The next morning, we got up, packed our car, and stopped by to get some breakfast before we drove to Bryce.
The drive to Bryce was an uneventful two hours. There was some light flurries, but the snow was nothing like it had been a few nights before when we had been driving to Zion.
Since we had gotten to Bryce before we could even check into our bed and breakfast, we decided to stop by the park:
It was actually snowing a bit harder when arrived at Bryce, not white-out conditions like driving into Zion, but some moderate flurries. We didn’t really have enough time to start a hike or anything because daylight is precious in winter, and there weren’t many hours of daylight left to commit to a serious hike, but we decided to stop by the Visitor’s Center, which was still open thanks to the State of Utah Government’s generosity, and get our cancellations, passport stickers, postcards, and whatever else it was that we could find [Justin got some sort of hoodoo lego set, for example].
We decided to stand in line to talk to the park ranger and see if they had any suggestions for a hike to do the next day. Prior to the government shutdown, I had really wanted to participate in the ranger-led snowshoe tour of the canyon, but due to the shutdown, ranger programs were canceled, and the visitor center was open with minimal staff. A lot of the park was closed off too due to icy and dangerous road conditions, therefore places like Inspiration Point, and Bryce Points to the south were all closed.
The ranger suggested a few hikes for us. The first was Mossy Cave, which was an easy mile round-trip hike that was on our way to our bed & breakfast and shouldn’t take anymore than an hour. The second was the Queen’s Garden and Navajo Trail loops, which seemed pretty daunting to us. The Navajo trail had a 550 feet elevation gain through some intimidating switchbacks, and Queens Garden had a 320 feet ascent if we chose to hike that. After hearing about that, we weren’t very sure if we could handle it because it seemed very intimidating, and while we’re not in shit shape, I’d say we’re both in average shape, perhaps I’m a little more than in average shape because I run, but running and ascending such distances were two totally different ballparks. We thanked the ranger for his time and decided that we’d check out Mossy Trail en route to the Bed & Breakfast to kill time.
It was snowing decently hard when we got to Mossy Trail:
The parking lot for the trail had was pretty crowded. It was also snowing decently hard by the time we started the hike though the snow wasn’t unbearable.
First let’s define a hoodoo. Hoodoos are tall and thin spires of rocks that protrude from the bottom of an arid drainage basin or badlands. They typically consist of relatively soft rock topped by harder, less easily eroded rock that protects each column from the elements. They generally form within sedimentary rock and volcanic rock formations. Hoodoo are mainly found in desert in dry and hot areas. Hoodoos have a variable thickness such as a totem pole. Hoodoos also range in size from an average human height to exceeding the height of a ten story building. Hoodoo shapes are affected by erosional patterns of alternating hard and softer rock layers. Minerals deposited within the hoodoos cause them to have different colors throughout their height. Hoodoos typically form in areas where a thick later of a relativity soft rock, such as mudstone, poorly cemented sandstone and are covered by layers of hard rock such as well-cemented sandstone, limestone, or basalt. Rain dissolves limestone grain by grain, which is what rounds the edge of hoodoos and gives them their lumpy and bulging profiles.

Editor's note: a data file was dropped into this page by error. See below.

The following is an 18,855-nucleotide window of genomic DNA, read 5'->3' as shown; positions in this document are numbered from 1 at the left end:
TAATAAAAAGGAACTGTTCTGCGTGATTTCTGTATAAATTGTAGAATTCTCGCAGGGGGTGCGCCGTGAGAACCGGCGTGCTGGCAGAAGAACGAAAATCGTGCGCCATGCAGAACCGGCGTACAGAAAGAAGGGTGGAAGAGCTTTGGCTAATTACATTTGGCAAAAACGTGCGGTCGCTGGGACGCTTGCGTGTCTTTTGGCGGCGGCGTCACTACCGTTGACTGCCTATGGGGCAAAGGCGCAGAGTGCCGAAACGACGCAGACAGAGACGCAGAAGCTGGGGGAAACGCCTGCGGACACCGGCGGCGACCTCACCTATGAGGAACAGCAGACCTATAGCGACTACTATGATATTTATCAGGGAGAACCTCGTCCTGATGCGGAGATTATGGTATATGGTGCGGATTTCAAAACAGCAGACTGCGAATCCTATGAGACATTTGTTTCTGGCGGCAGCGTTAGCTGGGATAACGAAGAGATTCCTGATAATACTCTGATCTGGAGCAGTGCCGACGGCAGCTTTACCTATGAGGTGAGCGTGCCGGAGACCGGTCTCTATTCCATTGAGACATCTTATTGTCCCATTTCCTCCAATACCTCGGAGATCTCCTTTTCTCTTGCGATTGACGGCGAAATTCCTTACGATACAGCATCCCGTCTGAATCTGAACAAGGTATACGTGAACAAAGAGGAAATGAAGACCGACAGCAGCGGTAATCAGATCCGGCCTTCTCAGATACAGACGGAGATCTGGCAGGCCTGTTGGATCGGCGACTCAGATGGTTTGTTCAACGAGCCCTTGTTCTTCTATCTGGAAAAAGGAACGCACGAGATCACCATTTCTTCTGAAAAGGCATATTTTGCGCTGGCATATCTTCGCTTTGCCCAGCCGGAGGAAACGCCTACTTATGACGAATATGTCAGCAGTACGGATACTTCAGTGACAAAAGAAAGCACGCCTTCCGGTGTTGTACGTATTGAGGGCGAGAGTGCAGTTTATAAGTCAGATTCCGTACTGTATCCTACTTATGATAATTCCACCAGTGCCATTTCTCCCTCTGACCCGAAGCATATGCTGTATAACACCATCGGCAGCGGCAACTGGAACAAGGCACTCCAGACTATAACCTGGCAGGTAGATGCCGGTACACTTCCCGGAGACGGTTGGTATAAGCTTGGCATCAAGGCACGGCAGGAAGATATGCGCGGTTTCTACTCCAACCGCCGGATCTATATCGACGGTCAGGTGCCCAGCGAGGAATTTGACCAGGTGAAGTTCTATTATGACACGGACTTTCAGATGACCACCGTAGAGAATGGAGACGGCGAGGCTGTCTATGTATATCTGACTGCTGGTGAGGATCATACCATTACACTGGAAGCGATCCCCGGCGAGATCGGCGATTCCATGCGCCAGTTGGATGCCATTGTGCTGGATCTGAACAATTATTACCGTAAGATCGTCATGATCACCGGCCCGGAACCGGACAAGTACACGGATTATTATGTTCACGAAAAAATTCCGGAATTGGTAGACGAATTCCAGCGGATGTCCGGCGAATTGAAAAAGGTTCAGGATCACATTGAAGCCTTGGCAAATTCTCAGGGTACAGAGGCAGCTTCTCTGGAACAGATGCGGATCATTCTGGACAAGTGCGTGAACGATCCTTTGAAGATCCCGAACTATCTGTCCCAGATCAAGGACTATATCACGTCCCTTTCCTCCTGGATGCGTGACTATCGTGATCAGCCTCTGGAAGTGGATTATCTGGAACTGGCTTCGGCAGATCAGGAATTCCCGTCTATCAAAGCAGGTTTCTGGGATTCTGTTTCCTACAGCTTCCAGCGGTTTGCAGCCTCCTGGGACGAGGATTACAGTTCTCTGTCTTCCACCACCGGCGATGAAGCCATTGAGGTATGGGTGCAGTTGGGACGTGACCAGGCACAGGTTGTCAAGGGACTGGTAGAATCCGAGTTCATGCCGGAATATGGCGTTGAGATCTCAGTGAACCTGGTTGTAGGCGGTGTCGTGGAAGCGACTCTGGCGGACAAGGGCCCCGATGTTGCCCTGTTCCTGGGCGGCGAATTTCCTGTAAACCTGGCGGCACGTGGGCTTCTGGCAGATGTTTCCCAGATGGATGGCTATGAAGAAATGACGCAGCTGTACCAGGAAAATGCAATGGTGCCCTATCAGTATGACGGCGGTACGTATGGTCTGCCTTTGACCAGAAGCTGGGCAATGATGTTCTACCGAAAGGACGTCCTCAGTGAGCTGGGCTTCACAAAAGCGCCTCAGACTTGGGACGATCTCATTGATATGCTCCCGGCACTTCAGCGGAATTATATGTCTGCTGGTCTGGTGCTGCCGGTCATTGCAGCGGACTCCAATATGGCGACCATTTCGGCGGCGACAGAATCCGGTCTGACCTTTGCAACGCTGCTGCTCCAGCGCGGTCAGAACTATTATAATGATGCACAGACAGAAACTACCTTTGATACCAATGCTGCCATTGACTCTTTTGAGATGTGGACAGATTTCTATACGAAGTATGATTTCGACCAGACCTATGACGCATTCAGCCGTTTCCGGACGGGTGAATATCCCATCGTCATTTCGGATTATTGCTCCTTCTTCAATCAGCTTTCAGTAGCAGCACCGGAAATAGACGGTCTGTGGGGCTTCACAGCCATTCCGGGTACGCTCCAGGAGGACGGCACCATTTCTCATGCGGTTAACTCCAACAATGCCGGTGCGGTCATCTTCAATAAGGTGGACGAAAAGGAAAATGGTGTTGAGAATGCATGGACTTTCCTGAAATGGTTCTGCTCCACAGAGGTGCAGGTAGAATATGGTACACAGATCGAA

The trail starts off along a stream.
This stream is known as Water Canyon and it was made in the 1890s when Mormon pioneers used picks and shovels to carve and irrigation ditch from the East Fork of the Sevier River, through the Paunsaugunt Plateau into this canyon. This little stream makes it unlikely for any more hoodoos to ever form here, and eventually the existing hoodoos along this trail will crumple and this area will become a real canyon, so eventually this area will not look the same it does now.
Once you pass the stream, you hike uphill and the trail goes into two directions, you can either go to a waterfall or go to Mossy Cave. You also find one of the first markings of the Hiking the Hoodoo Challenge:
The trail divides from there with one spur going to Mossy Cave and the other going to a waterfall. The waterfall section was closed during out hike, and waterfall was actually frozen:
But the closure didn’t seem to stop some people, and we saw people ignoring the trail closed sign, and hiking towards that way anyways. Instead we took the spur to Mossy Cave.
The hike to Mossy Cave ascended about 300 feet. It was sort of a steep climb at times, and the trail was covered with ice, so that made it more challenging [again, thank you crampons]. But overall, we found the ascent really easy and didn’t really have any problems ascending it. After the uphill climb, you reach Mossy Cave:
The Cave really isn’t much of a cave. It’s a limestone overhang that is constantly wet by water dripping from the ceiling, but in the winter it formed some pretty legit icicles, as you can see.
This was a really easy hike, I think anyone can handle it, it’s good for families with little children, or even elderly people, it’s just not paved for a wheelchair. The hike maybe took us 45 minutes to an hour and then we headed to our bed and breakfast for the next two nights.
We stayed at Bryce Trails Bed and Breakfast. It was about fifteen minutes from the entrance to Bryce. It has a self-check in system, where you write your name and the number of people in your party, and any food issues you may have. The rooms are themed after different trails at Bryce, we stayed in the Bristol Pine room.
We spent the night eating Ramen noodles, marathoning the Food Network, and debating whether or not we’d attempt the Queens Garden/ Navajo Trail the next day at Bryce.
We woke up the next morning to breakfast: